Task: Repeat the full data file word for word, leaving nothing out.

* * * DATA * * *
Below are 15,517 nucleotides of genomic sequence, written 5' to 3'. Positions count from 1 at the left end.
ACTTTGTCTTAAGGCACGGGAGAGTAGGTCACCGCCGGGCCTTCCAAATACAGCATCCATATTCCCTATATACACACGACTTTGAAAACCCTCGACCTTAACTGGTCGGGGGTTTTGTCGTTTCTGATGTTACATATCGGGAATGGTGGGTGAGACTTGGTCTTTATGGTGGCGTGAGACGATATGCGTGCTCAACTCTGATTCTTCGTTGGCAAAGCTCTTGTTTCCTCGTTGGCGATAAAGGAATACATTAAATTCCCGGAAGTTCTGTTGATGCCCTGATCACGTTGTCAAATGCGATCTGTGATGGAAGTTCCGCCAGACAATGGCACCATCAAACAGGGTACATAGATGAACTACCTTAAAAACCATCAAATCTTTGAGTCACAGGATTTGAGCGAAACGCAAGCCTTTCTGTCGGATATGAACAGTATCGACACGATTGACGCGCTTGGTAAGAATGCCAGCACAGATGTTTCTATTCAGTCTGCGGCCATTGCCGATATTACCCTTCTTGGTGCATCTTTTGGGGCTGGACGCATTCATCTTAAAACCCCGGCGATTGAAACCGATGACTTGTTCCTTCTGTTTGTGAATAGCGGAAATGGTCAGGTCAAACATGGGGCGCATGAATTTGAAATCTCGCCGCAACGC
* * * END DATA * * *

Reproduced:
Below are 15,517 nucleotides of genomic sequence, written 5' to 3'. Positions count from 1 at the left end.
ACTTTGTCTTAAGGCACGGGAGAGTAGGTCACCGCCGGGCCTTCCAAATACAGCATCCATATTCCCTATATACACACGACTTTGAAAACCCTCGACCTTAACTGGTCGGGGGTTTTGTCGTTTCTGATGTTACATATCGGGAATGGTGGGTGAGACTTGGTCTTTATGGTGGCGTGAGACGATATGCGTGCTCAACTCTGATTCTTCGTTGGCAAAGCTCTTGTTTCCTCGTTGGCGATAAAGGAATACATTAAATTCCCGGAAGTTCTGTTGATGCCCTGATCACGTTGTCAAATGCGATCTGTGATGGAAGTTCCGCCAGACAATGGCACCATCAAACAGGGTACATAGATGAACTACCTTAAAAACCATCAAATCTTTGAGTCACAGGATTTGAGCGAAACGCAAGCCTTTCTGTCGGATATGAACAGTATCGACACGATTGACGCGCTTGGTAAGAATGCCAGCACAGATGTTTCTATTCAGTCTGCGGCCATTGCCGATATTACCCTTCTTGGTGCATCTTTTGGGGCTGGACGCATTCATCTTAAAACCCCGGCGATTGAAACCGATGACTTGTTCCTTCTGTTTGTGAATAGCGGAAATGGTCAGGTCAAACATGGGGCGCATGAATTTGAAATCTCGCCGCAACGC